> miles over the last
    > ten years I have not ONCE been in a situation where GPS didn't work,
    > but cel nav
    > would. In fact, I have not once been in a situation at sea where GPS
    > didn't work.
    > Full stop. But I have REPEATEDLY been in situations where celestial was
    > unavailable for several days in a row and GPS was the only position
    > finding tool
    > available. Conclusion: Celestial is not even a backup!"
    >
    > When asked  the question "What's the best backup for GPS?", probably
    > the best answer is "Another GPS!".
    >
    > There is an ambiguity in the above Q&A that may be worth pointing out.
    > The obvious interpretation is that a sailor should carry a spare GPS
    > receiver onboard in addition to the main GPS system. This spare (and
    > maybe a spare for the spare) should be stowed securely in an emergency
    > kit and checked occasionally just as you would check all other
    > emergency gear. But there's another interpretation. What's the best
    > backup for the GPS system itself? And the answer there, too, is
    > another GPS --the whole system. The Europeans, if I remember
    > correctly, are gearing up to spend a small fortune launching an
    > independent GPS-like system. There are plenty of reasons for this, but
    > the most basic is that ANY system should have a backup. And I should
    > note that there is already a similar Russian system, but it seems to
    > be less relevant for practical applications.
    >
    > I think there's a strong analogy in this current situation to the
    > final days of lunars in the latter half of the nineteenth century.
    > Back in 1850 the question would have been "What's the best backup for
    > a ship's chronometer?" And the answer most navigators had settled on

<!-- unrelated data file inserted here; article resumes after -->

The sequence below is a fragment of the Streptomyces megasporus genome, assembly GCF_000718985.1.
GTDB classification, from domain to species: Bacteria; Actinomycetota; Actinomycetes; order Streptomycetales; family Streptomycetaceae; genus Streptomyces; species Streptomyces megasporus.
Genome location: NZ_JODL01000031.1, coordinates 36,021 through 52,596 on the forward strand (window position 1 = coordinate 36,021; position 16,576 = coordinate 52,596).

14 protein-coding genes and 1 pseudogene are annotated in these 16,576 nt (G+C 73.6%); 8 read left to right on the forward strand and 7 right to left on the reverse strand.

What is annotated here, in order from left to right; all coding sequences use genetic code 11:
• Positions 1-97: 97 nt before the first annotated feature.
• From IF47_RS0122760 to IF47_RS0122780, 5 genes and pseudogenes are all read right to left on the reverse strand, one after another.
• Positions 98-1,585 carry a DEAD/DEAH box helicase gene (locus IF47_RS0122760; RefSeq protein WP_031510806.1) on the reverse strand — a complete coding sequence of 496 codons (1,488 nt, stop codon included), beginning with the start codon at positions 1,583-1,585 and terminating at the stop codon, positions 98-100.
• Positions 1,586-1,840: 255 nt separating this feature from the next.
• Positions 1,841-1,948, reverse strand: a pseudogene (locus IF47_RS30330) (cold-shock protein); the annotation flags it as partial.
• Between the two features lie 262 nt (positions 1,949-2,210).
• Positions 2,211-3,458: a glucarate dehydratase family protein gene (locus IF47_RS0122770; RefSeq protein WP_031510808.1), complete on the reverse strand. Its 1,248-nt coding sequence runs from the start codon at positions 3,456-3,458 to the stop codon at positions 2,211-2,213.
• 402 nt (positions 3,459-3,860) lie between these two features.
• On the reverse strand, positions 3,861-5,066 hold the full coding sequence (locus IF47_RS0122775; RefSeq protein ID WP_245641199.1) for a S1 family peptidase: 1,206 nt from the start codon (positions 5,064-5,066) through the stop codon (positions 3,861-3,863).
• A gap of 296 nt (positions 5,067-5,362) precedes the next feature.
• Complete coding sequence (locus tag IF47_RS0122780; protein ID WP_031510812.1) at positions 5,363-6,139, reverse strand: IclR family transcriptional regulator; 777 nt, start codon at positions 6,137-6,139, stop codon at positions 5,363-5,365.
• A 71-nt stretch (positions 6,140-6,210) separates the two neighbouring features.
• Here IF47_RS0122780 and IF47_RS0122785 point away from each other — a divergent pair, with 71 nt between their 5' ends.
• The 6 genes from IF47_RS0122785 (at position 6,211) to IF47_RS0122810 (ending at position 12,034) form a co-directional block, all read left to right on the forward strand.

> by that date was "Another chronometer!". Some small number of
    > navigators continued to count lunars as their emergency backup, but in
    > truth, were they shooting lunars for the same reasons that we shoot
    > lunars today? For fun and challenge and a connection with the past.
    >
    > I think there's something poetic about GPS in the context of the
    > history of the quest for longitude. In the late eighteenth century,
    > the problem of navigation was seen as a great contest between machine
    > and nature, between chronometers and the Moon. Machines won out, of
    > course. GPS rules the world. But a GPS satellite is little more than a
    > an amazingly accurate chronometer, an atomic clock, contained within a
    > tiny artificial moon, a satellite. It's a bit of an unholy union, and
    > yet lunars and chronometers are united in those orbiting clocks.
    >
    > Frank R
    > [ ] Mystic, Connecticut
    > [X] Chicago, Illinois
    
    
    --
    Kind regards
    Lisa Fiene
    ***************************
    
    CopyCare Pacific Pty Ltd
    Lizard Tunes
    ABN 93 101 046 888
    PO Box 314 Ourimbah NSW 2258
    Australia
    Phone/Fax: (02) 43 627 583
    International: 61-2-43 627 583
    E-mail: lisa{at}copycarepacific.com
    Web: www.copycare.com/content/local/ccpaceng.asp